King Yu of Xia of China, born Si Wen Ming, often called Da Yu ("Yu the Great"). Yu was the legendary first Chinese monarch of the Xia Dynasty, considered the founder of the dynasty. Occasionally identified as one of The Three August Ones and the Five Emperors, he is best remembered for teaching the people flood control techniques to tame China's rivers and lakes.
Yu's father, Gun, was assigned by Yao to regulate the floods but was so unsuccessful in his attempt that he was executed by the later ruler Shun. Recruited as a successor to his father, Yu began dredging new river channels as outlets, spending a back-breaking thirteen years and some 20,000 workers in the task.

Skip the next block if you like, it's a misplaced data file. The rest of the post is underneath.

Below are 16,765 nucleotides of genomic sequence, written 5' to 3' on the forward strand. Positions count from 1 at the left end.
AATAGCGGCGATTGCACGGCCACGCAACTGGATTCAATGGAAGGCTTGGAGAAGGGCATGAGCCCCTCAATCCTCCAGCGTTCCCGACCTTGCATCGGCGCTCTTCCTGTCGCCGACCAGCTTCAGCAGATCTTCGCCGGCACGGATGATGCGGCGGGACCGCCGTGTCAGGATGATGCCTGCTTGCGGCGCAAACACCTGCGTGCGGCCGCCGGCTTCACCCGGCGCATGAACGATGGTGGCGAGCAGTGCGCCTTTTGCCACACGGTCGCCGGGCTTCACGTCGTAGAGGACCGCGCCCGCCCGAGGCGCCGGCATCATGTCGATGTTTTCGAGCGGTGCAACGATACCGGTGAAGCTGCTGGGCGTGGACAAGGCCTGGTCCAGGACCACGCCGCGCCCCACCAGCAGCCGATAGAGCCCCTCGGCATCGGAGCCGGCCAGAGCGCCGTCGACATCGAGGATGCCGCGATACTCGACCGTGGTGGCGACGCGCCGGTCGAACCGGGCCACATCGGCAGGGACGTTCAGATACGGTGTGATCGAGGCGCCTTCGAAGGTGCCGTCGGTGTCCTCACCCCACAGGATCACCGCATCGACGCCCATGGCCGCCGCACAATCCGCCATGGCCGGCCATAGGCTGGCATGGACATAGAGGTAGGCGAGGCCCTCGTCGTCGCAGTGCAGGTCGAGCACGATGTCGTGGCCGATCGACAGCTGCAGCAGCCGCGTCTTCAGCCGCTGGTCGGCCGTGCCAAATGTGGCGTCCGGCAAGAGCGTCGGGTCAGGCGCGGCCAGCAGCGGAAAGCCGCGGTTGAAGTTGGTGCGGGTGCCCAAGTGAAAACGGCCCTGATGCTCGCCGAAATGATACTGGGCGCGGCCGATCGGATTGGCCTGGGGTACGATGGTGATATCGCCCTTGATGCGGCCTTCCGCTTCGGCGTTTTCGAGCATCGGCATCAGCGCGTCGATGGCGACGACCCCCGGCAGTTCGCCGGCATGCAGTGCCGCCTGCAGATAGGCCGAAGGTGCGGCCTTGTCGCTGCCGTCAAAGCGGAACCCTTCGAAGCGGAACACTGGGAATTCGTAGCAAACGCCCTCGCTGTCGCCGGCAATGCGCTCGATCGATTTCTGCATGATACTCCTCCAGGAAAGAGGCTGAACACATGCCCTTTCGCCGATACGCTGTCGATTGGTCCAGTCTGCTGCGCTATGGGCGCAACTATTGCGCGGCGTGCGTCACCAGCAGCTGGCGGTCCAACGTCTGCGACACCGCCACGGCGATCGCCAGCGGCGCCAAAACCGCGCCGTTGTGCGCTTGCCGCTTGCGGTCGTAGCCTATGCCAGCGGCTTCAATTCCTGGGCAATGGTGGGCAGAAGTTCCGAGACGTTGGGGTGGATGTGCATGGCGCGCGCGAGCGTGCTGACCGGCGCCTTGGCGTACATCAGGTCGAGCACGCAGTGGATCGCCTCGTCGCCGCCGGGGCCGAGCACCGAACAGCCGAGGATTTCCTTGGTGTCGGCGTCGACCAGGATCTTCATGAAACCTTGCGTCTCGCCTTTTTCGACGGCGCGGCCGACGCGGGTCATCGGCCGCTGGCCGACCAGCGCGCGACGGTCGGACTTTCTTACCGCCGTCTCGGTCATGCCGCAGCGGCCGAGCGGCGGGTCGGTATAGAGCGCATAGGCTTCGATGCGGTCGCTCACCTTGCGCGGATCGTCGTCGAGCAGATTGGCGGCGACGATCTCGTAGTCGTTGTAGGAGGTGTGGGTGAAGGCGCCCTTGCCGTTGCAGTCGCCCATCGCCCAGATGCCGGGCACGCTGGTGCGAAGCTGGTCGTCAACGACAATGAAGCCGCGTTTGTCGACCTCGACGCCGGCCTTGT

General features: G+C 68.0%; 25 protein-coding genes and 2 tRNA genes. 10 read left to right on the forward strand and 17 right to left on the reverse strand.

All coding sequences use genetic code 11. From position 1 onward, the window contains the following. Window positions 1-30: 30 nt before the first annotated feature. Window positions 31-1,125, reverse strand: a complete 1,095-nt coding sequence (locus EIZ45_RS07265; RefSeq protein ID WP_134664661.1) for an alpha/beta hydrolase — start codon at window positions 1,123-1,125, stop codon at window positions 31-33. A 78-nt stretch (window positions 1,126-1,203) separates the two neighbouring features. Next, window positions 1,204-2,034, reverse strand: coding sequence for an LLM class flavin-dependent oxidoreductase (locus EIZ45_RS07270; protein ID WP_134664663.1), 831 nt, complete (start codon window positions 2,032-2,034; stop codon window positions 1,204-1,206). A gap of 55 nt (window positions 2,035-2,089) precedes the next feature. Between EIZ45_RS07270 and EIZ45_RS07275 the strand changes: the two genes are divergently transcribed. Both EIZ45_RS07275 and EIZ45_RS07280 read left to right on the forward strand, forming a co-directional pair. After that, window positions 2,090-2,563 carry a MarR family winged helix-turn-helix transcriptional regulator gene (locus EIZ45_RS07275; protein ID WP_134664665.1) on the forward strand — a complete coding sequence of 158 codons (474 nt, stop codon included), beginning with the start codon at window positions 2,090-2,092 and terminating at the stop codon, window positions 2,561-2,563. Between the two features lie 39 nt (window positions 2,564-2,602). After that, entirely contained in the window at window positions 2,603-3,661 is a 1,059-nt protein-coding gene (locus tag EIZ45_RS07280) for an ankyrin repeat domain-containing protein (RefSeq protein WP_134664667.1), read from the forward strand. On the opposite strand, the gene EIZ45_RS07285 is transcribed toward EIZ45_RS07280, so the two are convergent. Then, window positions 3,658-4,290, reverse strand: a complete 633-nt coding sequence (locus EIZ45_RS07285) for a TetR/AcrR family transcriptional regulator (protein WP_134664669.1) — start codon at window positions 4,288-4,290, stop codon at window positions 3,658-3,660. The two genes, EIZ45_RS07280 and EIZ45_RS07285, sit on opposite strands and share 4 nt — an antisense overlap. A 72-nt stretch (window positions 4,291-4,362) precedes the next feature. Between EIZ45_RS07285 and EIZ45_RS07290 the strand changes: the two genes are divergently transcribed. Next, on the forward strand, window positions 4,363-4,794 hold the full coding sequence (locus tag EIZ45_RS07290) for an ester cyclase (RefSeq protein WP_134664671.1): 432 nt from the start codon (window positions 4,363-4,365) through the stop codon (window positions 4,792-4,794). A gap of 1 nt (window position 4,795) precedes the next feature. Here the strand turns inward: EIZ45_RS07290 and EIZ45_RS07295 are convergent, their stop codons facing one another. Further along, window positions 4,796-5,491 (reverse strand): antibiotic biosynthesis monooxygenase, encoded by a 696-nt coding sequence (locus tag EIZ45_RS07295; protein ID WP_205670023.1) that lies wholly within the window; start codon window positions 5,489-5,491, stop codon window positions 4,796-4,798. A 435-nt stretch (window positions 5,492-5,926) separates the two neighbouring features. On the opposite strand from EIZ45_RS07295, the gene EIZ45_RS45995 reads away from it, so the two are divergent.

Yu is remembered as an example of perseverance and determination. He is revered as the perfect civil servant. Stories abound about his work in flood techniques taking such importance to him that he bypassed his house three times in thirteen years but never went in — reasoning that a family reunion would take his time and mind away from the flood control problem.
Shun was so impressed by Yu's efforts that he passed the throne to him instead of his own son.